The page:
does not contribute to carbon emissions. Maryland LCV took a leading role in the passage of both of these significant pieces of legislation.

We are disappointed that legislators were unable to pass a bill that would have allowed school systems to partner with public utilities to fully transition school buses to zero emission. Diesel emissions contribute to negative health impacts in primarily low income communities. This bill had important environmental justice implications.


    Mandates six years of minimum “state of good repair” funding to address a $2 billion shortfall to repair the existing fleet of buses, commuter rail, subway,
    light rail, and transit infrastructure. It also adds a Western Maryland MARC Rail extension study.


    Requires all new buses purchased by the Maryland Transit Administration beginning in 2023 to be zero-emission vehicles, to ensure complete fleet transition.


    Would have created a pilot project for school districts to enter into partnerships with utilities for electrification of school buses and grid storage. The bill passed the House but failed to receive a vote in the Senate Finance Committee.

Delivering environmental justice to communities in Maryland that are disproportionately harmed by environmental and public health problems is a priority for
Maryland LCV.

During the 2021 Legislative session, we saw small steps that advance environmental justice, including the passage of reforms to the Commission on Environmental Justice and Sustainable Communities.

In the big picture, however, Maryland still lacks a comprehensive policy framework that will help us achieve environmental justice. We need to not just stop pollution but also support solutions that are community-driven and geared toward creating social and economic opportunities to communities disproportionately
impacted by pollution.

Maryland LCV will continue to work with our community partners to achieve this important paradigm shift.


    Will increase representation and accessibility to the Commission for those who bear the brunt of environmental and public health harms.


    One key provision in this failed bill was for the Commission on Environmental Justice & Sustainable Communities to assess impacts to communities, make recommendations to address those impacts, and assess how much of the state’s climate funds are spent in these communities.

Maryland LCV played a leading role in successfully advocating for key water and forest-related bills this session, bringing together a multitude of diverse stakeholders to support bill champions and strategically urging improvements to the bills, including the crucial forest mitigation banking bill described below.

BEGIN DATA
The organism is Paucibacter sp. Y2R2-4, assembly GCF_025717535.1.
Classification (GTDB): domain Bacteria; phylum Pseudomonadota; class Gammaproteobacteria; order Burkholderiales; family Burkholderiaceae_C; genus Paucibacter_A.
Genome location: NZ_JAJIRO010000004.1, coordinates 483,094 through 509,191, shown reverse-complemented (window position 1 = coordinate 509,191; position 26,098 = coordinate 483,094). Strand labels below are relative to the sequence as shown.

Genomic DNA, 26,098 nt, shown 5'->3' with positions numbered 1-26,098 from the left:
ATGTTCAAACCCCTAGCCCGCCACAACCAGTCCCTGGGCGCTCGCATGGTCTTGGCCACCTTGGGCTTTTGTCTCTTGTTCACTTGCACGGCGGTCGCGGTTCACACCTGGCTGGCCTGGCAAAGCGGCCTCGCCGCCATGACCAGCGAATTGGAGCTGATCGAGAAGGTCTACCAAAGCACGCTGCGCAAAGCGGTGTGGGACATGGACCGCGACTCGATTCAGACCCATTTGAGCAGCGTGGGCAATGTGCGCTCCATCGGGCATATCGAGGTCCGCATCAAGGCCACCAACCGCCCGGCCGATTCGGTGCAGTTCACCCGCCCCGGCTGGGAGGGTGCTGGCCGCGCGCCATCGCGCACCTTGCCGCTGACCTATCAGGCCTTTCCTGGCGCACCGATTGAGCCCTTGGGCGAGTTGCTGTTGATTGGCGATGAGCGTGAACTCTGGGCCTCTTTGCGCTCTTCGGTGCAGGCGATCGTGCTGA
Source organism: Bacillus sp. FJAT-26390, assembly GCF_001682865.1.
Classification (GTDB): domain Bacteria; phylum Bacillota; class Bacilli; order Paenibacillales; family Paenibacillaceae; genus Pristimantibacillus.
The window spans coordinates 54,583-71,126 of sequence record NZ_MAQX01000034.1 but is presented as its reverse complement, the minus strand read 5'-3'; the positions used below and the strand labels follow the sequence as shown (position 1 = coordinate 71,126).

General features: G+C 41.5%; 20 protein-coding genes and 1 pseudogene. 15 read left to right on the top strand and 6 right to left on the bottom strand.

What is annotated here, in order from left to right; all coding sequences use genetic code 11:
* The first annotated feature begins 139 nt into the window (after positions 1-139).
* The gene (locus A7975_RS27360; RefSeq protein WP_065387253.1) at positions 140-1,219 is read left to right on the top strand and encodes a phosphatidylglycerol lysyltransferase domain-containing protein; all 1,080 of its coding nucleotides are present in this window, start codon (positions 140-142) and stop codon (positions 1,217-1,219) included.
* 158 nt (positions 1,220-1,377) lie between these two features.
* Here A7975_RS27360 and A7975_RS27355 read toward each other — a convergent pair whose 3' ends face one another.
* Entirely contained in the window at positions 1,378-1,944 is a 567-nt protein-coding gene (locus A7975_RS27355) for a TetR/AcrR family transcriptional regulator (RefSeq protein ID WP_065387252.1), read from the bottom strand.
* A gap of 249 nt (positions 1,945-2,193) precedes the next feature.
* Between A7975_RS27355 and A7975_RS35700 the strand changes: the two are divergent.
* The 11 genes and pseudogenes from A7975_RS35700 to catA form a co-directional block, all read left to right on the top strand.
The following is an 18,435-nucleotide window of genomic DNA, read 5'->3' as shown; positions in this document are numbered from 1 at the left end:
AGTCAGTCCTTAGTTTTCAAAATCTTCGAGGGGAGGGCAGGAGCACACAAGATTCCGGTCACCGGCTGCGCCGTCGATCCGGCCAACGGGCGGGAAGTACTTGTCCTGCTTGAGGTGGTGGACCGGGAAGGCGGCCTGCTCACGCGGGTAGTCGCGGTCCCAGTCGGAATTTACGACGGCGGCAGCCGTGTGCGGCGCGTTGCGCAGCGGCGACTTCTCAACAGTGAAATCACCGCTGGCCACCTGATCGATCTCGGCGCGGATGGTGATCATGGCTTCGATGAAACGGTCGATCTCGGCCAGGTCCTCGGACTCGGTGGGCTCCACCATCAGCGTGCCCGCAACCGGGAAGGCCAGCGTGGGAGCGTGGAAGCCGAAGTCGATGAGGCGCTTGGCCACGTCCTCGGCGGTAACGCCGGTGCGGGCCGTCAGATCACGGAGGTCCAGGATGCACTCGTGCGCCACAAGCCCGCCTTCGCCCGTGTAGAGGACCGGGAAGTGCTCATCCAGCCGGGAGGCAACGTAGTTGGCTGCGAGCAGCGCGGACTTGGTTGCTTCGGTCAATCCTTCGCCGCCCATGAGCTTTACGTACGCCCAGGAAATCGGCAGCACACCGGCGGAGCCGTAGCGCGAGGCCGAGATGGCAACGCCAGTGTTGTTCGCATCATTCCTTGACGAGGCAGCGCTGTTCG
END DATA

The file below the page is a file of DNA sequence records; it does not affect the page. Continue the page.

This bill funds programs to plant five million trees over the next ten years, including 500,000 trees in underserved urban communities. It also temporarily allows jurisdictions to continue “conservation banking” to meet reforestation requirements and ensures the legislature in future years will enact a comprehensive
    forest conservation policy based on the results of a key forest assessment study.


    Ensures the Maryland Department of the Environment (MDE) uses up-to-date precipitation data in water quality control standards.


    If passed, this bill would have comprehensively addressed pollution from per-and-polyfluoroalkyl substances (PFAS), which are a family of approximately 5,000 man-made organic chemicals used in a myriad of consumer products.


    This major step forward for government transparency will require the Maryland Department of Environment and Department of Natural Resources to maintain a public database and publish enforcement efforts online.


    If passed, this bill would have banned plastic bags at retail checkout and allowed jurisdictions with existing fees to continue collecting fees on paper bags.


Although this legislative session was different and often difficult, our goal remained the same: activating Marylanders to promote and pass equitable laws and policies for clean water, healthy air and a resilient climate. We are eager to continue our work together as we look, even now, to the 2022 General Assembly session, where we can take up unfinished business and further advance the causes of combating climate change and environmental injustice.